Orphanet Journal of Rare Diseases
Multiple endocrine neoplasia type 1: extensive analysis of a large database of Florentine patients
Orphanet Journal of Rare Diseases201813:205
© The Author(s). 2018
- Published: 14 November 2018
Multiple endocrine neoplasia (MEN1) is a rare inherited multi-tumour syndrome, affecting specific neuroendocrine organs and non-endocrine tissues with a variable spectrum of over 20 possible different combinations, caused by inactivating heterozygote mutations of the MEN1 gene.
Disease onset, penetrance, clinical presentation, course and prognosis are all extremely variable, even among individuals bearing the same causative mutation, which doesn’t allow prediction of the individual clinical phenotype (based on the specific result of the genetic test), thus compelling all patients and mutation carriers to undergo a common routine general screening program.
We performed an extensive epidemiological, clinical and genetic analysis of the Florentine MEN1 patient database, which includes 145 MEN1 patients and 20 asymptomatic MEN1 carriers, constantly followed up at the Regional Referral Centre for Inherited Endocrine Tumours of the Tuscany Region, during the last three decades. We reported, here, the results of clinical, epidemiological and genetic descriptive statistics, as well as correlation analyses between tumours and mutation types and localisation. No direct genotype-phenotype correlation was described, but the importance of the genetic testing was confirmed for an early diagnosis and the identification of asymptomatic carriers.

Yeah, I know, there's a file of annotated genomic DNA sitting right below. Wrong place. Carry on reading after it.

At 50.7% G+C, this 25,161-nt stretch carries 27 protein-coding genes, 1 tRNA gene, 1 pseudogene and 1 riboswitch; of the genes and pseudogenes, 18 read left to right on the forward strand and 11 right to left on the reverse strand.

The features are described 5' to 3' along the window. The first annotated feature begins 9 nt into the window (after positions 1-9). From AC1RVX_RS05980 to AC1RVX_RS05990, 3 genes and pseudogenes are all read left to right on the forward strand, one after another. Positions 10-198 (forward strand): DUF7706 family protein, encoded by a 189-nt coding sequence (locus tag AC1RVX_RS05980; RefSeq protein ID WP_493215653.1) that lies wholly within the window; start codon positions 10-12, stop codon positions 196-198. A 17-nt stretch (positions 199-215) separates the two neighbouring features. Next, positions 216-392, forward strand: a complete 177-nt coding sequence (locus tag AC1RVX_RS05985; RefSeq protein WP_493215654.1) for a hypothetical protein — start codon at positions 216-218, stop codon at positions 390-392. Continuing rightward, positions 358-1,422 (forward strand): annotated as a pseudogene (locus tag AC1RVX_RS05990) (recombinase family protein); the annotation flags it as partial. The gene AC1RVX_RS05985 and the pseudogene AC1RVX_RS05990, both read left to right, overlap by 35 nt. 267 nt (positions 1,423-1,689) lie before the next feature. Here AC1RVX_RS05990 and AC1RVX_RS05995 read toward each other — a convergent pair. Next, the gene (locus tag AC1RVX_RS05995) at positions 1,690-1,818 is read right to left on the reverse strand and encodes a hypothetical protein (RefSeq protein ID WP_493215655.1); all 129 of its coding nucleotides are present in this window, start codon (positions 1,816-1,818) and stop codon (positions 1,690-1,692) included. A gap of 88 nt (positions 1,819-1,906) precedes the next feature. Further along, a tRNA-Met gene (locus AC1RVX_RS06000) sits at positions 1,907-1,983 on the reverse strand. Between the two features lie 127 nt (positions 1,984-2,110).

As with all rare diseases, the possibility to collect and analyse data on a relatively large number of patients is important for increasing our knowledge of the epidemiologic aspects of the disease, and its natural course and prognosis of single manifestations of the syndrome, in order to set up the best diagnostic and therapeutic plans for patients. In this light, the creation and constant updating of large patient databases is fundamental. Results from database study can provide useful epidemiological, clinical and genetic information about MEN1 syndrome, which could help clinicians in the diagnostic and therapeutic management of single MEN1 patients.
- Multiple endocrine neoplasia type 1 (MEN1)
- MEN1 gene
- Genetic test
- Primary hyperparathyroidism (PHPT)
- Gastro-entero-pancreatic neuroendocrine tumours (GEP-NETs)
- Pituitary adenomas
- Patients’ database